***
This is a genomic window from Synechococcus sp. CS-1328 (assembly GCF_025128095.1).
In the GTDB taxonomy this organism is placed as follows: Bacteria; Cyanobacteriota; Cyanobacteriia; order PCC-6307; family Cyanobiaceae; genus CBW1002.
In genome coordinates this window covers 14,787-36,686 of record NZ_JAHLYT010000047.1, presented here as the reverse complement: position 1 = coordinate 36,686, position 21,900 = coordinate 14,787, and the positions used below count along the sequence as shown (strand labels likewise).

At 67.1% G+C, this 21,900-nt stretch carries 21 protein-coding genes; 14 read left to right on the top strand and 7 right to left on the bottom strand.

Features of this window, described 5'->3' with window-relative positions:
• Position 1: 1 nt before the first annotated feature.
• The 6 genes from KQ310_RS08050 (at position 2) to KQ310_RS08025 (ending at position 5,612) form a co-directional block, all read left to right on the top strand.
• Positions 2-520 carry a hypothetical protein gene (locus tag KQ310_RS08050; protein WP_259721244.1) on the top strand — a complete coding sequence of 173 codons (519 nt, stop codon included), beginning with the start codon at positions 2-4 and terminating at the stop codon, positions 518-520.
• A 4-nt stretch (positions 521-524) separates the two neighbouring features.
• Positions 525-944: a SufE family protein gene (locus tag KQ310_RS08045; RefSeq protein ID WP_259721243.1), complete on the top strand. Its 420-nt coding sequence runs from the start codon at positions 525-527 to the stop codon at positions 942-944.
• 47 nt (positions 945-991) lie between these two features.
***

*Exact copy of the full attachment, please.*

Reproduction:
This is a genomic window from Synechococcus sp. CS-1328 (assembly GCF_025128095.1).
In the GTDB taxonomy this organism is placed as follows: Bacteria; Cyanobacteriota; Cyanobacteriia; order PCC-6307; family Cyanobiaceae; genus CBW1002.
In genome coordinates this window covers 14,787-36,686 of record NZ_JAHLYT010000047.1, presented here as the reverse complement: position 1 = coordinate 36,686, position 21,900 = coordinate 14,787, and the positions used below count along the sequence as shown (strand labels likewise).

At 67.1% G+C, this 21,900-nt stretch carries 21 protein-coding genes; 14 read left to right on the top strand and 7 right to left on the bottom strand.

Features of this window, described 5'->3' with window-relative positions:
• Position 1: 1 nt before the first annotated feature.
• The 6 genes from KQ310_RS08050 (at position 2) to KQ310_RS08025 (ending at position 5,612) form a co-directional block, all read left to right on the top strand.
• Positions 2-520 carry a hypothetical protein gene (locus tag KQ310_RS08050; protein WP_259721244.1) on the top strand — a complete coding sequence of 173 codons (519 nt, stop codon included), beginning with the start codon at positions 2-4 and terminating at the stop codon, positions 518-520.
• A 4-nt stretch (positions 521-524) separates the two neighbouring features.
• Positions 525-944: a SufE family protein gene (locus tag KQ310_RS08045; RefSeq protein ID WP_259721243.1), complete on the top strand. Its 420-nt coding sequence runs from the start codon at positions 525-527 to the stop codon at positions 942-944.
• 47 nt (positions 945-991) lie between these two features.